Are White Women Entitled To The Original ‘Natural Hair’ Claim?

Black woman playing with hair

Found at The Root

“I am a young white woman, though one who regularly reads The Root and associates quite often with young black women. Because I am almost always the ‘girliest’ friend, I inevitably get onto the topic of beauty and, on a related note, hair. After all this time, I have learned quite a lot about the many differences between my hair and my friends’ hair.

“One friend in particular often posts things from a natural-hair Facebook page. After I saw one of said posts, it occurred to me, do white people claim ‘Team Natural’? My first thought was that it would be totally ridiculous and racist, even if it could be ‘technically’ true in that most white people don’t regularly perm their hair. My question is, what would your reaction be if some random white person were to start posting things about ‘loving my natural’ and such? To prevent any misinterpretation of my query, I myself do not and would not ever dream of doing this.” –Curl-curious

I can tell by your “I do not and would not ever dream of doing this” disclaimer that you’re pretty certain that a white woman (But not you. OK. If you say so, we’ll go with that!) publicly proclaiming herself a member of “Team Natural” would fall in loosely with stories like actress Julianne Hough’s Orange Is the New Black blackface getup or Miley Cyrus’ twerking-with-black-women-as-props train wreck.

It does seem as though there’s a new quarterly, if not weekly, addition to this list of incidents in which perpetrators disregard sensitivity, cultural context and/or critical thought while passionately defending their right to have some fun. (No one ever said they didn’t have the right, just that they should have to deal with the backlash. But that’s another article altogether.)

Read The Rest Here

 

Should I even ask yall to discuss this?? I know you will anyway

SEE ALSO: How I Helped My Client Regrow Her Edges In 6 - 7 Months!

  SEE ALSO: How I Helped My Client Regrow Her Edges In 6 - 7 Months!

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18 Comments

  1. I am a bit confused…isn’t their natural hair what we and others imitate? Why would they need to claim ‘Natural love’?

    OUR declaration of love of OUR hair is NONE of their business…I dear say that WE would not have to declare love of OUR original state if the spectrum of ‘standardized’ beauty included US or WE were not constantly told that WE had to conform to another’s image in order to be considered ‘acceptable, beautiful, intelligent’….if she has Black friends who subscribe to and proclaim their confidence in their original then she needs to leave it and them alone….This question in my humble opinion is laced with condescension and an attempt to highlight some perceived absurdity…i.e. ‘u don’t have to declare u are proud of your natural hair others don’t do that!’ ….OUR history and experiences across the world is not ‘others’ and the direct, constant, concerted message of OUR inferiority is not OUR imagination and OUR declaration of OUR love of OUR original hair is a strike at that message….LEAVE IT ALONE…u don’t have to understand all that WE do…u CAN’T understand all that We do….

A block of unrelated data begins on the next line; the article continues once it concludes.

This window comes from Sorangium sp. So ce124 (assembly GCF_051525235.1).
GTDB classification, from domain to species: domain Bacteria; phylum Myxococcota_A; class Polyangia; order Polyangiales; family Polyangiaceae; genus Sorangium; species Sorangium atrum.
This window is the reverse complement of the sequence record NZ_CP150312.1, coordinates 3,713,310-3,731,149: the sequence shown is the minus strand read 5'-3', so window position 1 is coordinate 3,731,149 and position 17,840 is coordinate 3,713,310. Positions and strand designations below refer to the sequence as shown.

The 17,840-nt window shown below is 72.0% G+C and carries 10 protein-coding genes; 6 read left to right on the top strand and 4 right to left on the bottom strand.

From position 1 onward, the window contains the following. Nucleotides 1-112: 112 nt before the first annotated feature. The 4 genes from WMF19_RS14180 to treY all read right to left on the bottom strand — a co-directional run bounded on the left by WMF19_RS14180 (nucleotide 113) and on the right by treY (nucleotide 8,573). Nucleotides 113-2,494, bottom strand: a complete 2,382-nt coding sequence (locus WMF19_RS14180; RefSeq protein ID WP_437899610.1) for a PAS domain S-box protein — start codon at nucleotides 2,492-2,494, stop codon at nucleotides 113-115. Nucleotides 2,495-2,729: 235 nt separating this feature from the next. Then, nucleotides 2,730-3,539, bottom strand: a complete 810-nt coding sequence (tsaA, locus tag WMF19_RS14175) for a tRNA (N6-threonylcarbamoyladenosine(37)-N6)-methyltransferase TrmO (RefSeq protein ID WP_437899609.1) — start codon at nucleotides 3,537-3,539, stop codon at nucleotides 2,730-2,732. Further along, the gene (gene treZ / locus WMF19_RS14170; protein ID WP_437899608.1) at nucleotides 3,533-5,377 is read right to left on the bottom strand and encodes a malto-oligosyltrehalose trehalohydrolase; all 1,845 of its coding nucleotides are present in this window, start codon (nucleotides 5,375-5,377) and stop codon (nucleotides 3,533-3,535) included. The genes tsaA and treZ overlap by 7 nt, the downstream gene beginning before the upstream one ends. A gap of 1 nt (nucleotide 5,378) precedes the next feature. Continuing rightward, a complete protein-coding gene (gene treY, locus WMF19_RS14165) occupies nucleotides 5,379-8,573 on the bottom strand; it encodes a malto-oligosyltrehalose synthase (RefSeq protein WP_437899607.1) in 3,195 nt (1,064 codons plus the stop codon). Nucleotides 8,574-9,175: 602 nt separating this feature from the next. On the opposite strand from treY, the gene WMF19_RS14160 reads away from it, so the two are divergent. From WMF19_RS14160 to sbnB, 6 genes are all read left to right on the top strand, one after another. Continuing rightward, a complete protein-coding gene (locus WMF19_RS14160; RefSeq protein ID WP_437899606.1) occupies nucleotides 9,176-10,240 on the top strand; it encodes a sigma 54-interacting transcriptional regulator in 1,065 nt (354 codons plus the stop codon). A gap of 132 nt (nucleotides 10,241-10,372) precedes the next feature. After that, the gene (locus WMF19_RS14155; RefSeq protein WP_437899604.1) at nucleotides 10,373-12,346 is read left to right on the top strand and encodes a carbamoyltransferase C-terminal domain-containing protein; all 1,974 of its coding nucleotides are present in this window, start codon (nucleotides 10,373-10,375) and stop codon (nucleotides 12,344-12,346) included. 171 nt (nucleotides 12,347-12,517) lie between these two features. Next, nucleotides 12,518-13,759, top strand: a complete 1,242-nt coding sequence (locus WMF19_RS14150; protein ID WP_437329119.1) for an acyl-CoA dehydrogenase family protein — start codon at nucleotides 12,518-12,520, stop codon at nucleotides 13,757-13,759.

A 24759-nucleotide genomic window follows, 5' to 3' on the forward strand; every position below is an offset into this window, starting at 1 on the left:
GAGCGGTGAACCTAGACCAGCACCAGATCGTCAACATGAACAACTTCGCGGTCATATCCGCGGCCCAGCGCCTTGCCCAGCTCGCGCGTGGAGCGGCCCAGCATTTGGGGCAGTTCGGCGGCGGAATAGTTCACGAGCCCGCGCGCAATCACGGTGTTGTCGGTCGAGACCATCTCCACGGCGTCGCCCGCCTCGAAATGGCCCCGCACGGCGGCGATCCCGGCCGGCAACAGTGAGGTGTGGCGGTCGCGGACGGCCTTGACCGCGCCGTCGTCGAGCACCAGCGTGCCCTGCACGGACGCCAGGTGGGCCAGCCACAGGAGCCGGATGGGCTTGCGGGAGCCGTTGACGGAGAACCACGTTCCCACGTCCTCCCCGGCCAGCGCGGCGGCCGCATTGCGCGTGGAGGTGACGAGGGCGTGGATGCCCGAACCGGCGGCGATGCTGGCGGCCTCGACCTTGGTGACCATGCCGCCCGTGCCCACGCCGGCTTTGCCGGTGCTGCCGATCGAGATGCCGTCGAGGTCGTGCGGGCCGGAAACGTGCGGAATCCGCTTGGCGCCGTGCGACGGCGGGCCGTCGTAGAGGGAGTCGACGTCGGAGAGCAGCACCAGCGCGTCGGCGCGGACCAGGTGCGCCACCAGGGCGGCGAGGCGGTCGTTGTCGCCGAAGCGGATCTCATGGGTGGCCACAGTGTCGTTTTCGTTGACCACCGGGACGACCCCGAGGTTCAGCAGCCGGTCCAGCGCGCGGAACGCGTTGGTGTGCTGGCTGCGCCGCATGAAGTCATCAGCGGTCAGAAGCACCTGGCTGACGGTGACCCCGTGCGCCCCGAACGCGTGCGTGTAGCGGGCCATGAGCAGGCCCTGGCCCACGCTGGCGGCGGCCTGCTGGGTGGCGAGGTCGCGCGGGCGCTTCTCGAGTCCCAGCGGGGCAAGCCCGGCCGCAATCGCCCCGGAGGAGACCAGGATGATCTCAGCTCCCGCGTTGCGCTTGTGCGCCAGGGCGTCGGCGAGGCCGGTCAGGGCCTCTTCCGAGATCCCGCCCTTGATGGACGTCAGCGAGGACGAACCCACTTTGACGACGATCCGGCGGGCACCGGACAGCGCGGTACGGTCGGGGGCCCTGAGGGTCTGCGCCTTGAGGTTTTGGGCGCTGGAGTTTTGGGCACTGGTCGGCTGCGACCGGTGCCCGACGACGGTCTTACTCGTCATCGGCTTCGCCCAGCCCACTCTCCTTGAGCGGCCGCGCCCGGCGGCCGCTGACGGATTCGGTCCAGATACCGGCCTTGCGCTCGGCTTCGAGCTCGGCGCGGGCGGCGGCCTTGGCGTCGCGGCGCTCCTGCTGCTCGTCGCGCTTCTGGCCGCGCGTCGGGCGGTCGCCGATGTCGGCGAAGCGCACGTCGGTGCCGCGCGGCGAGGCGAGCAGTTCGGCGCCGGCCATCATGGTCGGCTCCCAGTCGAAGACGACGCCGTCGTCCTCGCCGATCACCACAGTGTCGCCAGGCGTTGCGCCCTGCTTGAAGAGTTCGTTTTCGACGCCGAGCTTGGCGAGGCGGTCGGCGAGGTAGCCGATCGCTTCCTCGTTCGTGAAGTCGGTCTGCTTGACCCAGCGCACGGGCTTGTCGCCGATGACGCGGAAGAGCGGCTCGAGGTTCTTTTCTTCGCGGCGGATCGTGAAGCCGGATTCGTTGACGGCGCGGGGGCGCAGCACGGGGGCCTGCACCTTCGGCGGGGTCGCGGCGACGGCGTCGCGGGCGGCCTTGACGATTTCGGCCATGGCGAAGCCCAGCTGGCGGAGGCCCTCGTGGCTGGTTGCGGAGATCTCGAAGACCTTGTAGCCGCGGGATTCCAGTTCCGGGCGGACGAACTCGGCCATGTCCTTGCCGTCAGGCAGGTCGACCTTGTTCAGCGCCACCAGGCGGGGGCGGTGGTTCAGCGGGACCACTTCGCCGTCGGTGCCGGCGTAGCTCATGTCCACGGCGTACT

2. *sigh* they are always trying to get into our business, it never fails

  3. zarengurl says:

    you know what’s funny? the natural hair group that i saw this posted in had commenters seriously thinking this made sense and when im like “fuck white women, apparently we really cant have nothin, i got called racist, angry bitter black women, plus accusations that a white women stole my man. self hatred and ignorance is a bitch. they are literally quoting what white people use to dismiss us even though i re-contextualized my original statement with “my response of fuck white women was a response to “white women want to join the natural hair space that black women have constructed for themselves in order to fight back the notion that you can only be a woman and be beautiful if you have straight long hair”. my reaction was fuck those particular white women. i can understand how that sounds. i just hate that black folks struggle for self affirmation in this kind of society yet when we try to unify ourself, we get a lot of white people complaining about us being separatist. THAT is my issue.”

    1. if you write “fuck white women” then yes you’re not only a racist but a bitter black woman. Get over yourself, see if a white person says fuck black people, how well that sounds. But you’re so far up your head you cant even see the hatred that you spew yourself but project on others.

      1. zarengurl says:

        context is lost on you. im not going to bother.

      2. Clearly it’s susupposed to be about self love and confidence…I think she should be able to say that, if she rocks her kinky corkscrew curls…That means she’s proud of her HAIR…Not ashamed..Of anybody has anything to say about her race then they are just haters and they are secluding said person because of RACE!

    2. Yeah saying “fuck white women” is too harsh even with context. I get what you were saying but understand that what was said was provocative; people calling you out on that shit is to be expected. Though considering it was a facebook post I highly doubt it wouldn’t have gotten toxic even if you had said it nicer.

  4. I’m sorry but Natural hair moment is meant for black people and those of mostly african decent. With tight coils, kinks and curls, aka AFRO HAIR. A space black people created so they can fee free from constantly bombarded, brainwashed, subjected and tried to assimilate to white euro beauty standards. To love and accept us as we are and ignore the constant hate for afro hair, dark skin as ugly. For a white person to wanna enter that space is pointless. Its like being cool to be black but not being black, its cool for a day or so but they can easily go back to their lives and never fully understand living in a poc shoes. A white person will always be the living with the upmost privilege, being represented positively everywhere around the world. A white person’s natural features are the ideal, it may not be your hair, but your skin and eye color and just being white is ideal. Why can’t black people have a space for their own for once without being bombarded with the one thing we are striving to overcome?